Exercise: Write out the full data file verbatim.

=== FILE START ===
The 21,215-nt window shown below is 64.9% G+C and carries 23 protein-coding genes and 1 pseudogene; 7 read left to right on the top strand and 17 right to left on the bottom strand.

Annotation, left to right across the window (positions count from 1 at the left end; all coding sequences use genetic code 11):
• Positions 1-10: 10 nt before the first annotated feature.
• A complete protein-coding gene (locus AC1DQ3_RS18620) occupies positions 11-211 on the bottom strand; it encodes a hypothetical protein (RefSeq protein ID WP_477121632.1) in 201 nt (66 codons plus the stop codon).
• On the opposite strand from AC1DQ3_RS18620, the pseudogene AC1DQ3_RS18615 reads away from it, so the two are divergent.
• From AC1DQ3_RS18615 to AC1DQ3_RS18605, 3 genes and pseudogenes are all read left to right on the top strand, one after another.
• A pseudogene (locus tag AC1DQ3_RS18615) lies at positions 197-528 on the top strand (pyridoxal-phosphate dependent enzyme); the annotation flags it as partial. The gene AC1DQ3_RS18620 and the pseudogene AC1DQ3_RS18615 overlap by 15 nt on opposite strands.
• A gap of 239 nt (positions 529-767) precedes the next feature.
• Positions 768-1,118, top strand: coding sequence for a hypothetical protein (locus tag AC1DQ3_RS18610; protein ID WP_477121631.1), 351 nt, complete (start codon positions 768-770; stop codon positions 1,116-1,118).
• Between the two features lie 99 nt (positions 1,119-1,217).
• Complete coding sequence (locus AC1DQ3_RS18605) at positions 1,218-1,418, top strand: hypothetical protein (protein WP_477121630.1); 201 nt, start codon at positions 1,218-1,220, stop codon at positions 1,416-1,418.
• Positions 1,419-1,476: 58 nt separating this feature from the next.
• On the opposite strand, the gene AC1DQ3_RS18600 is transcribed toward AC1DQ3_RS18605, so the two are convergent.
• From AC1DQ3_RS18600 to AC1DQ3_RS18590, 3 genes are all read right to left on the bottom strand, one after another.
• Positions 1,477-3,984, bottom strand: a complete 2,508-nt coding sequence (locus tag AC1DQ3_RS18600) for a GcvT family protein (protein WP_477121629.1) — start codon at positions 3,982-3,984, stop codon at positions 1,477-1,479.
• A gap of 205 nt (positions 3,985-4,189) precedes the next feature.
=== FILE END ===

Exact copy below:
The 21,215-nt window shown below is 64.9% G+C and carries 23 protein-coding genes and 1 pseudogene; 7 read left to right on the top strand and 17 right to left on the bottom strand.

Annotation, left to right across the window (positions count from 1 at the left end; all coding sequences use genetic code 11):
• Positions 1-10: 10 nt before the first annotated feature.
• A complete protein-coding gene (locus AC1DQ3_RS18620) occupies positions 11-211 on the bottom strand; it encodes a hypothetical protein (RefSeq protein ID WP_477121632.1) in 201 nt (66 codons plus the stop codon).
• On the opposite strand from AC1DQ3_RS18620, the pseudogene AC1DQ3_RS18615 reads away from it, so the two are divergent.
• From AC1DQ3_RS18615 to AC1DQ3_RS18605, 3 genes and pseudogenes are all read left to right on the top strand, one after another.
• A pseudogene (locus tag AC1DQ3_RS18615) lies at positions 197-528 on the top strand (pyridoxal-phosphate dependent enzyme); the annotation flags it as partial. The gene AC1DQ3_RS18620 and the pseudogene AC1DQ3_RS18615 overlap by 15 nt on opposite strands.
• A gap of 239 nt (positions 529-767) precedes the next feature.
• Positions 768-1,118, top strand: coding sequence for a hypothetical protein (locus tag AC1DQ3_RS18610; protein ID WP_477121631.1), 351 nt, complete (start codon positions 768-770; stop codon positions 1,116-1,118).
• Between the two features lie 99 nt (positions 1,119-1,217).
• Complete coding sequence (locus AC1DQ3_RS18605) at positions 1,218-1,418, top strand: hypothetical protein (protein WP_477121630.1); 201 nt, start codon at positions 1,218-1,220, stop codon at positions 1,416-1,418.
• Positions 1,419-1,476: 58 nt separating this feature from the next.
• On the opposite strand, the gene AC1DQ3_RS18600 is transcribed toward AC1DQ3_RS18605, so the two are convergent.
• From AC1DQ3_RS18600 to AC1DQ3_RS18590, 3 genes are all read right to left on the bottom strand, one after another.
• Positions 1,477-3,984, bottom strand: a complete 2,508-nt coding sequence (locus tag AC1DQ3_RS18600) for a GcvT family protein (protein WP_477121629.1) — start codon at positions 3,982-3,984, stop codon at positions 1,477-1,479.
• A gap of 205 nt (positions 3,985-4,189) precedes the next feature.